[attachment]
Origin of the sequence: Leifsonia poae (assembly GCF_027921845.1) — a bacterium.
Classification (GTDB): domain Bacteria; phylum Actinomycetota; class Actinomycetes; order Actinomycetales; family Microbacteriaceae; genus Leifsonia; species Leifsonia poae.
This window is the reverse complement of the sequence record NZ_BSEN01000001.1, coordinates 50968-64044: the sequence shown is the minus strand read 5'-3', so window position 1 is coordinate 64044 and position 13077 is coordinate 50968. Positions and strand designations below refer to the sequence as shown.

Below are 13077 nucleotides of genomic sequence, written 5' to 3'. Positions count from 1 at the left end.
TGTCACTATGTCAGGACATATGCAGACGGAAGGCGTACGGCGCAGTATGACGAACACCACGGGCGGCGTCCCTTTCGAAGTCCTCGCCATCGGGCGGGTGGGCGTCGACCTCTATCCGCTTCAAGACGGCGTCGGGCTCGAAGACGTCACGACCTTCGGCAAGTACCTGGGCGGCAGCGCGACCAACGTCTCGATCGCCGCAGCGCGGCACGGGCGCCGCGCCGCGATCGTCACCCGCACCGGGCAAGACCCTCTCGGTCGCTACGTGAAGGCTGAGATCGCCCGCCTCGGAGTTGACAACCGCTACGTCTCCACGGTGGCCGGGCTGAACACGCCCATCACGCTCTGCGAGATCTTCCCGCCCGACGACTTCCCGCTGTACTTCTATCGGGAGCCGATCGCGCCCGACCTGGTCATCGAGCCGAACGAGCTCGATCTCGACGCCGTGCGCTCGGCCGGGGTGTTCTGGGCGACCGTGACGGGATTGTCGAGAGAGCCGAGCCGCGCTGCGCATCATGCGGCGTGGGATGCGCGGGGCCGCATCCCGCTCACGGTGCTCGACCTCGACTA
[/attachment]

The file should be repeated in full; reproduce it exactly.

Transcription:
Origin of the sequence: Leifsonia poae (assembly GCF_027921845.1) — a bacterium.
Classification (GTDB): domain Bacteria; phylum Actinomycetota; class Actinomycetes; order Actinomycetales; family Microbacteriaceae; genus Leifsonia; species Leifsonia poae.
This window is the reverse complement of the sequence record NZ_BSEN01000001.1, coordinates 50968-64044: the sequence shown is the minus strand read 5'-3', so window position 1 is coordinate 64044 and position 13077 is coordinate 50968. Positions and strand designations below refer to the sequence as shown.

Below are 13077 nucleotides of genomic sequence, written 5' to 3'. Positions count from 1 at the left end.
TGTCACTATGTCAGGACATATGCAGACGGAAGGCGTACGGCGCAGTATGACGAACACCACGGGCGGCGTCCCTTTCGAAGTCCTCGCCATCGGGCGGGTGGGCGTCGACCTCTATCCGCTTCAAGACGGCGTCGGGCTCGAAGACGTCACGACCTTCGGCAAGTACCTGGGCGGCAGCGCGACCAACGTCTCGATCGCCGCAGCGCGGCACGGGCGCCGCGCCGCGATCGTCACCCGCACCGGGCAAGACCCTCTCGGTCGCTACGTGAAGGCTGAGATCGCCCGCCTCGGAGTTGACAACCGCTACGTCTCCACGGTGGCCGGGCTGAACACGCCCATCACGCTCTGCGAGATCTTCCCGCCCGACGACTTCCCGCTGTACTTCTATCGGGAGCCGATCGCGCCCGACCTGGTCATCGAGCCGAACGAGCTCGATCTCGACGCCGTGCGCTCGGCCGGGGTGTTCTGGGCGACCGTGACGGGATTGTCGAGAGAGCCGAGCCGCGCTGCGCATCATGCGGCGTGGGATGCGCGGGGCCGCATCCCGCTCACGGTGCTCGACCTCGACTA